Do you crave fresh tomatoes or spinach? You can easily grow your own vegetables. Here’s a vegetable planting guide specifically for beginners.
Open any Advanced Gardner’s bookcase and you’ll find books upon books about gardening. Even the pros need help and guidance about what goes on under the soil.
When it comes to needing a vegetable planting guide, beginning gardeners are in good company. There’s no shame in needing help, no one expects you to have growing seasons memorized off the bat!
So, before you go planning your garden and prepping your plot, what do you need to know?
Read our starter-guide to growing a food garden below!
Before you do so much as buy the seeds, you need to prep the spot where your garden will be. The location of your garden, the level of light it gets, and the soil type all dictate which plants will grow well.
There are three types of light plants like. Full sun, partial sun, and mostly shade. Obviously, all plants need some hours of sunlight to go through photosynthesis – but some are more sensitive to heat than others.
Like lettuce, for example, which wilts in full, hot sun.
When you buy seeds or seedlings, it will tell you what type of sun location they prefer. If you plant the wrong plant in the wrong spot, it may not ever grow.
Before you buy seeds or throw all your money into overalls and gardening gloves, test your soil. Map out the place you’re planning to plant and take a few soil samples from around the area.
Dig an inch or so deep down and collect a small Tupperware full of dirt. The kind made for snacks and sauces should be just the right size.
If you have a University in your town, call them. It’s likely their horticulture or agriculture labs test soil for a fee.
When you get the results back, don’t be afraid to ask what the numbers mean or for ideas on what to plant. If your soil is too high in one thing, they’ll let you know what you can add to balance it out.
Finally, you need to abide by the #1 rule in real estate: location, location, location. Where can you plant in your yard that has the right amount of sunlight and won’t be dangerous to baby plants?
Things to avoid include windy areas, dry spots, flooding spots, and your dog’s favorite digging spot.
If you have one side of your yard that gets muddy when it rains or a spot your sprinklers just don’t reach – mark that off the list. You want the spot to make sense and encourage growth – not stunt it.
If you can plant your bed near flowers, that’s all the better. You’ll shorten the distance pollinators need to go to find and grace your growing plants.
Each plant has a time of year it wants to snuggle down into the ground. That information is on the helpful seed or seedling wrapper too.
If it says to plant in late spring, they’re referring to when you’re well into the warm days of spring. Early spring is after the last frost, but when it still gets cold at night.
Each season has its own specifications, so if you need clarification, look it up. You can also call your local nursery and ask when you should plant a specific seed.
Still confused? Get more info here.
If you wanted to have a houseplant, you’d start out with a fern or a succulent first – not an orchid. Right?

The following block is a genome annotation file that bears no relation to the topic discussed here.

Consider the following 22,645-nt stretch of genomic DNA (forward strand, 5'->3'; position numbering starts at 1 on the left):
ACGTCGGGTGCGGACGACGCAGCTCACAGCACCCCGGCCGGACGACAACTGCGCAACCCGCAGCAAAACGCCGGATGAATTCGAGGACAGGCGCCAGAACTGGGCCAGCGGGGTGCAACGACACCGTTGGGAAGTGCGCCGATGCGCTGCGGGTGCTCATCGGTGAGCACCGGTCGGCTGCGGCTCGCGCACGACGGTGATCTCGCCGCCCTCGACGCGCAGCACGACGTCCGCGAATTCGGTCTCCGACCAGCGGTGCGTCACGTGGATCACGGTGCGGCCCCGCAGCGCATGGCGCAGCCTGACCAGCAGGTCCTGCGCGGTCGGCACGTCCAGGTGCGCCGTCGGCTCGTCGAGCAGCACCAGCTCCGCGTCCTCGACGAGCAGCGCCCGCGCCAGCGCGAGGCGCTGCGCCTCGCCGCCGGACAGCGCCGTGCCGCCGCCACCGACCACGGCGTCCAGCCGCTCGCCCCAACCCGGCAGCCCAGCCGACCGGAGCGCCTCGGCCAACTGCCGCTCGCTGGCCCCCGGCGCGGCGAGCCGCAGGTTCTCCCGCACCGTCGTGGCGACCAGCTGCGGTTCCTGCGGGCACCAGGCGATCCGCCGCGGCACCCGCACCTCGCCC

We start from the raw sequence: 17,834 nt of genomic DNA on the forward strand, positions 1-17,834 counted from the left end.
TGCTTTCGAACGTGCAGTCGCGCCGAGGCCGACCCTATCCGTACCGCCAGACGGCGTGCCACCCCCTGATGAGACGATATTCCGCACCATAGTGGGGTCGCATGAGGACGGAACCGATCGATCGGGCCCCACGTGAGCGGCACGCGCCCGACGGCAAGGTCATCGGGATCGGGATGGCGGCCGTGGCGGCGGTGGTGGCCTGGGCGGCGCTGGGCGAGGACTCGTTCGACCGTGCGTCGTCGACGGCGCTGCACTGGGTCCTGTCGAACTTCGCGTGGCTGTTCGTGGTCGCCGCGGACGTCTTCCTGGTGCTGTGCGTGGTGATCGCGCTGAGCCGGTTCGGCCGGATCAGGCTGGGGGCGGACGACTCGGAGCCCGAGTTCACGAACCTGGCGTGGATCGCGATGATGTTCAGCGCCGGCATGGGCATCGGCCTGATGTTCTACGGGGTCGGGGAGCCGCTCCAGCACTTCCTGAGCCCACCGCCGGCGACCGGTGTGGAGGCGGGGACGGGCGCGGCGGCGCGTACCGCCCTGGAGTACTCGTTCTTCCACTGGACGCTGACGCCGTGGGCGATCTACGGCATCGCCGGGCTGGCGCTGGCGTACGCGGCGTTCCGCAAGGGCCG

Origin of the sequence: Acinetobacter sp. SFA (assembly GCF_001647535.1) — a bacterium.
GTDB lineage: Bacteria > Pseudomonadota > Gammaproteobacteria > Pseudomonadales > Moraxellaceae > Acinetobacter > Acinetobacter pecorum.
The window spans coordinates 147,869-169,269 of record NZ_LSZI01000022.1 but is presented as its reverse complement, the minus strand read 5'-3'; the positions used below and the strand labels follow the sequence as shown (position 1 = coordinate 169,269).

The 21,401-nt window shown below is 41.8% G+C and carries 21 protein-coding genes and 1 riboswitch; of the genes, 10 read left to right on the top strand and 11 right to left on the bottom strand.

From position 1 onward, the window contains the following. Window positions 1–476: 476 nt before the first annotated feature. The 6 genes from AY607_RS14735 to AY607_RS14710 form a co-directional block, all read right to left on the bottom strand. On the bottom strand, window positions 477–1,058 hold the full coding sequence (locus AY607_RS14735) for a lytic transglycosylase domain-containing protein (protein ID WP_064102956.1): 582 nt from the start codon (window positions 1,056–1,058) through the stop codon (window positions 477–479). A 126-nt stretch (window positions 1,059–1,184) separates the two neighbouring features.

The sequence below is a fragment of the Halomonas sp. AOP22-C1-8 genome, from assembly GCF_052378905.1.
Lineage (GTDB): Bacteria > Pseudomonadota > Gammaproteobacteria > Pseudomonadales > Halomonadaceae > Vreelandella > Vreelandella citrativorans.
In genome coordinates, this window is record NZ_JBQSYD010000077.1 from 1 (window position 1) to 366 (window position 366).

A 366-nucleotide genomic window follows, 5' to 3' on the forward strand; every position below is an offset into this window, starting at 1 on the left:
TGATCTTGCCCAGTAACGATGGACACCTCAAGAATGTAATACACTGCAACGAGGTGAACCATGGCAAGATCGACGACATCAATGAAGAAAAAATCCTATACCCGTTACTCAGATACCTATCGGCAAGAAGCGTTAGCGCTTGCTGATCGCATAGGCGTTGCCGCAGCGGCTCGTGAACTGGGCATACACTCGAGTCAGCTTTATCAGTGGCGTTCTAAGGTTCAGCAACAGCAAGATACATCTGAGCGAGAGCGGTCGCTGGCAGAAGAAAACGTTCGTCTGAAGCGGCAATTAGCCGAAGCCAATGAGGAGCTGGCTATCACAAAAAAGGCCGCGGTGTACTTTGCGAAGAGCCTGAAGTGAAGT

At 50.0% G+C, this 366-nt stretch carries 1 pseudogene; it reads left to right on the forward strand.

The same goes for vegetables. You don’t want to start out with something complicated, just to fail and lose your agricultural motivation.
Some plants are hardier than others and take less work to maintain.
Those are the ones you should start with if the season allows. We’ll list them alphabetically below.
It’s hard to mess up the things that grow under the ground unless you pull them up too soon. As long as you wait until the soil warms up, carrots are a pretty fool-proof first crop.
They’re cheap, easy to plant and you can make a delicious pesto out of their greens. A small space can grow quite a few carrots, so cramped gardeners take note.
As long as you can keep the soil wet and remember to water it twice or thrice a day, cucumbers are low maintenance. They grow low to the ground on vines but will climb small trellises if allowed.
They don’t like too much heat so keep your cukes in partial sun. When its time to harvest them don’t reach in and grasp them firmly. They have small spines you’re not used to seeing at the grocery store.
It won’t hurt a lot, but it’s a good idea to wear gardening gloves.
There are a few diseases you might have to deal with from your tomatoes, but they’re easily diagnosable. The biggest issue with tomato plants is bottom-rot, which can be cured with high-calcium soil.
Tomatoes bask in full sun and grow up and out-so give them something to climb!
Like carrots, it’s hard to mess up potatoes. They’re hardy, grow in cold weather, cold soil, and in big crops. You can plant them late in the summer and early fall, to harvest around early winter.
Make sure you place each potato eye far enough apart, so they have room to grow downwards.
If you’re smart about which plants you plant, where you put them, and when you dig them into the ground – you’re likely to be successful.
You may not have a home garden that can feed the whole family right off the bat, but your harvest will seem bountiful. You grew those plants with your vegetable planting guide, which makes them taste 50% better than anything you can find in a store.
Remember to water them often, but not flood them and keep an eye out for bug spots or bottom rot. If you do that, you’re golden!
For more life tips about things that are beautiful and make you happy (like a blossoming garden) check out our tips section here.